* An honourable exception is Aviation Historian, Bill Norman who details the raid in his book Luftwaffe over the North
extent of damage to Laws Street block
Newport Methodist Church Destroyed
|The only public building damaged was the Newport Methodist Church in Orwell Street which had to be closed never to reopen. The rest of the quite extensive damage was to houses. No commercial properties were damaged and the area was well outside of the commercial centre of the town. Perhaps this is why it is almost the ‘forgotten’ air raid despite the fact that the night of 15th/16th April accounts for more than a third of the town’s bombing fatalities and, as regards loss of life, was Middlesbrough’s most severe raid.
In addition there was a considerable number of people injured. Many houses were made uninhabitable. Fred Maughan, who lived in Hanson St remembers his brother being taken to the then Holgate Hospital with a shard of glass in his back. Temporarily the family had to move in with an aunt. Many of the houses in Laws Street, Booth St and even a section of Cooper St simply were not replaced or repaired. The space stood out like a prominent scar until the demolition of the whole area in the sixties and seventies.
Damage to Laws Street
(photo courtesy: J Todd)
The Evening Gazette Report
The Evening Gazette reported the attack but had to do so according to the censorship restrictions so was only able to refer to a North-East industrial town. ( On the same night, Saltburn also was bombed with one fatality. The Gazette could only identify Saltburn as a 'Coastal Town')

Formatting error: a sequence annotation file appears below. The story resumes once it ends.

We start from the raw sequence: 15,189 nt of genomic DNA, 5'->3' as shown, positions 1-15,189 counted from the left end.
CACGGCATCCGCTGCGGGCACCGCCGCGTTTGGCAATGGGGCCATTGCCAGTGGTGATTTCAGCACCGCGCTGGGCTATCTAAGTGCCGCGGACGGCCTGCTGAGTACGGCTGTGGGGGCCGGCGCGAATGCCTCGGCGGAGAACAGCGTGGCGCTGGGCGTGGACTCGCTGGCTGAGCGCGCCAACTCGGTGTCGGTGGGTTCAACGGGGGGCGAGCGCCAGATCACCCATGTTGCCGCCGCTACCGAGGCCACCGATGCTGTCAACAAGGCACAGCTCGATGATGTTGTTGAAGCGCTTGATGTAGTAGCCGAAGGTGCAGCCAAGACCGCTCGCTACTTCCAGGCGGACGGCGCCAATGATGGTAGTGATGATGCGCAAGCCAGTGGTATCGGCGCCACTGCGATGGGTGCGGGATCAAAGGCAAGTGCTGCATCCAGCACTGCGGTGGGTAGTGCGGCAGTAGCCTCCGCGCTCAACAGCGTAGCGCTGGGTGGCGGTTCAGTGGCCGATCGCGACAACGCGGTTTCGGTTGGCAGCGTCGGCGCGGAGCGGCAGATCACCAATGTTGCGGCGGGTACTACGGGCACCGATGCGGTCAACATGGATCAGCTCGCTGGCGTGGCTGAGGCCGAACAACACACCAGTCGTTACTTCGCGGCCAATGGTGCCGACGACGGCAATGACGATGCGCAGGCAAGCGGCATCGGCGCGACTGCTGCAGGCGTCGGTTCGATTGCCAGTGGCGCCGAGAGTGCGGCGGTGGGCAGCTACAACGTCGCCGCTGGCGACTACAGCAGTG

Evening Gazette Thursday,April 16,1942
Many Casualties in Raid on North-East Town
Casualties in last night’s bombing of a North-East industrial town , include some 19 killed and a large number injured, several of whom were detained in hospital. More people were treated at local hospitals and others at first-aid posts.
In one instance there was a direct hit on a house. In another the bomb fell on to a narrow street and demolished houses on either side. A 24-inch gas main was severed and the gas was ignited.
In spite of the added danger firemen, gasworks employees, rescue and demolition squads worked without respite. One working man stood a picture of agonised grief ,while one member after another of his family was brought out of the wreckage dead.
Among the killed are five babies, and it is understood , their mothers are also among the victims.
Search is still being made for people reported missing including the mother of a Corporation A.R.P. official. A large number of people are temporarily homeless.
Saved by Shelters
The arrival of the first raider was so sudden that only a small number of people had been able to get into the shelters. Those who did were safe. Some shelters were scarred and cracked but even where close to wrecked houses none collapsed as did the houses.
(continued on back page)
back page North-East Raid
Parents were taking children and aged people to shelter when the bombs fell. Many suffered from flying glass and masonry. In a congested area many houses were damaged. Not a scrap of usable furniture or other household equipment was to be found.today in lots of houses.